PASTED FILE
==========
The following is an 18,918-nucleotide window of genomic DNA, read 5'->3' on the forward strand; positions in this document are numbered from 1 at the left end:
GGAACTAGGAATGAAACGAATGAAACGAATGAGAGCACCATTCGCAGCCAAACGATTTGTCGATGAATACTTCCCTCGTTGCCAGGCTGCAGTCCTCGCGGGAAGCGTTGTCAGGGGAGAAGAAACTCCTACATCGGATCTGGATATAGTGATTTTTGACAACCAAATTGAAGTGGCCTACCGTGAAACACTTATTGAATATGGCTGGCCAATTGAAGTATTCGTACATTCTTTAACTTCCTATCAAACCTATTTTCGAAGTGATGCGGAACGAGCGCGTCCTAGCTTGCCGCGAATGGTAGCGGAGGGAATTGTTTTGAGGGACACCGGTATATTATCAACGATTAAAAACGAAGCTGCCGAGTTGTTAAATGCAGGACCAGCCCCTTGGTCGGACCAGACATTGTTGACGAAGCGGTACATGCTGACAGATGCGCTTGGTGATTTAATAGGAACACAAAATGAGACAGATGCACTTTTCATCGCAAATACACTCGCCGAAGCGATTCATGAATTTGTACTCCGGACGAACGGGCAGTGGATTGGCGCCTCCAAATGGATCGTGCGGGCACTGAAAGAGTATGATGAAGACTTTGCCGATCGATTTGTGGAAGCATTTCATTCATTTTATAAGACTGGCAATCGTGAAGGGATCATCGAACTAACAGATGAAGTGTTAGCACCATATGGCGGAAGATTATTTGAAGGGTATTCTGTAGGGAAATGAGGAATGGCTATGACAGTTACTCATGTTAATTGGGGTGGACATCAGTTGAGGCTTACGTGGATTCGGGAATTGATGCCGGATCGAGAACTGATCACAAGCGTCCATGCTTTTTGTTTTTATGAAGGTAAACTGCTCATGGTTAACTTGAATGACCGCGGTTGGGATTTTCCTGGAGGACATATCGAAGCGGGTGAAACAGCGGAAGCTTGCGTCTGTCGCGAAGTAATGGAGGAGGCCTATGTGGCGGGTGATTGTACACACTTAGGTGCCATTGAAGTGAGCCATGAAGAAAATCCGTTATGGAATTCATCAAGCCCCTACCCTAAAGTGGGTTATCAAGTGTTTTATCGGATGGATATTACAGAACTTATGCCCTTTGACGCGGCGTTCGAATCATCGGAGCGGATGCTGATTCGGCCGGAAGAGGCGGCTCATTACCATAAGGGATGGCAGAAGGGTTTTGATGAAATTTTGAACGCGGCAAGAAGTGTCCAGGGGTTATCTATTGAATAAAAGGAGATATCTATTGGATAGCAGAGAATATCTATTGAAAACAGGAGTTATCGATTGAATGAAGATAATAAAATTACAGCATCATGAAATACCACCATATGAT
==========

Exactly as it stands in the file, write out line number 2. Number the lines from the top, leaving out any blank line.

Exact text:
GGAACTAGGAATGAAACGAATGAAACGAATGAGAGCACCATTCGCAGCCAAACGATTTGTCGATGAATACTTCCCTCGTTGCCAGGCTGCAGTCCTCGCGGGAAGCGTTGTCAGGGGAGAAGAAACTCCTACATCGGATCTGGATATAGTGATTTTTGACAACCAAATTGAAGTGGCCTACCGTGAAACACTTATTGAATATGGCTGGCCAATTGAAGTATTCGTACATTCTTTAACTTCCTATCAAACCTATTTTCGAAGTGATGCGGAACGAGCGCGTCCTAGCTTGCCGCGAATGGTAGCGGAGGGAATTGTTTTGAGGGACACCGGTATATTATCAACGATTAAAAACGAAGCTGCCGAGTTGTTAAATGCAGGACCAGCCCCTTGGTCGGACCAGACATTGTTGACGAAGCGGTACATGCTGACAGATGCGCTTGGTGATTTAATAGGAACACAAAATGAGACAGATGCACTTTTCATCGCAAATACACTCGCCGAAGCGATTCATGAATTTGTACTCCGGACGAACGGGCAGTGGATTGGCGCCTCCAAATGGATCGTGCGGGCACTGAAAGAGTATGATGAAGACTTTGCCGATCGATTTGTGGAAGCATTTCATTCATTTTATAAGACTGGCAATCGTGAAGGGATCATCGAACTAACAGATGAAGTGTTAGCACCATATGGCGGAAGATTATTTGAAGGGTATTCTGTAGGGAAATGAGGAATGGCTATGACAGTTACTCATGTTAATTGGGGTGGACATCAGTTGAGGCTTACGTGGATTCGGGAATTGATGCCGGATCGAGAACTGATCACAAGCGTCCATGCTTTTTGTTTTTATGAAGGTAAACTGCTCATGGTTAACTTGAATGACCGCGGTTGGGATTTTCCTGGAGGACATATCGAAGCGGGTGAAACAGCGGAAGCTTGCGTCTGTCGCGAAGTAATGGAGGAGGCCTATGTGGCGGGTGATTGTACACACTTAGGTGCCATTGAAGTGAGCCATGAAGAAAATCCGTTATGGAATTCATCAAGCCCCTACCCTAAAGTGGGTTATCAAGTGTTTTATCGGATGGATATTACAGAACTTATGCCCTTTGACGCGGCGTTCGAATCATCGGAGCGGATGCTGATTCGGCCGGAAGAGGCGGCTCATTACCATAAGGGATGGCAGAAGGGTTTTGATGAAATTTTGAACGCGGCAAGAAGTGTCCAGGGGTTATCTATTGAATAAAAGGAGATATCTATTGGATAGCAGAGAATATCTATTGAAAACAGGAGTTATCGATTGAATGAAGATAATAAAATTACAGCATCATGAAATACCACCATATGAT